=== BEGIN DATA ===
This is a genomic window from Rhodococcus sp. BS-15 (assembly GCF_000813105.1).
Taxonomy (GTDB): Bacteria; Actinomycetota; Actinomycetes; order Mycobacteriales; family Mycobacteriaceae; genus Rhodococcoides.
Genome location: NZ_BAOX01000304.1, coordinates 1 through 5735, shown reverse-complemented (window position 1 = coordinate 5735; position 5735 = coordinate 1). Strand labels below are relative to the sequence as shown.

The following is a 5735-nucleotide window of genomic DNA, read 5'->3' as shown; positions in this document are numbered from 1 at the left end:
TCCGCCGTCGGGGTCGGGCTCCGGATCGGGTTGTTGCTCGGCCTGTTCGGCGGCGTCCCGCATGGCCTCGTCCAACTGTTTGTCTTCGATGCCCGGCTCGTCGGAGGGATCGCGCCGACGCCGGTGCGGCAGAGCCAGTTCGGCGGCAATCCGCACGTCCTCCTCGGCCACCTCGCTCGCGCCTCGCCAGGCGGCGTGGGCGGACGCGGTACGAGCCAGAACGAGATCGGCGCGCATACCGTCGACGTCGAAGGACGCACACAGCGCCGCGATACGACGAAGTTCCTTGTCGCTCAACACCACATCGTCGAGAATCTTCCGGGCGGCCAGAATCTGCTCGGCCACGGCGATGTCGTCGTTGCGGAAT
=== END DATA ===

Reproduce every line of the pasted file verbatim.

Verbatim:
This is a genomic window from Rhodococcus sp. BS-15 (assembly GCF_000813105.1).
Taxonomy (GTDB): Bacteria; Actinomycetota; Actinomycetes; order Mycobacteriales; family Mycobacteriaceae; genus Rhodococcoides.
Genome location: NZ_BAOX01000304.1, coordinates 1 through 5735, shown reverse-complemented (window position 1 = coordinate 5735; position 5735 = coordinate 1). Strand labels below are relative to the sequence as shown.

The following is a 5735-nucleotide window of genomic DNA, read 5'->3' as shown; positions in this document are numbered from 1 at the left end:
TCCGCCGTCGGGGTCGGGCTCCGGATCGGGTTGTTGCTCGGCCTGTTCGGCGGCGTCCCGCATGGCCTCGTCCAACTGTTTGTCTTCGATGCCCGGCTCGTCGGAGGGATCGCGCCGACGCCGGTGCGGCAGAGCCAGTTCGGCGGCAATCCGCACGTCCTCCTCGGCCACCTCGCTCGCGCCTCGCCAGGCGGCGTGGGCGGACGCGGTACGAGCCAGAACGAGATCGGCGCGCATACCGTCGACGTCGAAGGACGCACACAGCGCCGCGATACGACGAAGTTCCTTGTCGCTCAACACCACATCGTCGAGAATCTTCCGGGCGGCCAGAATCTGCTCGGCCACGGCGATGTCGTCGTTGCGGAAT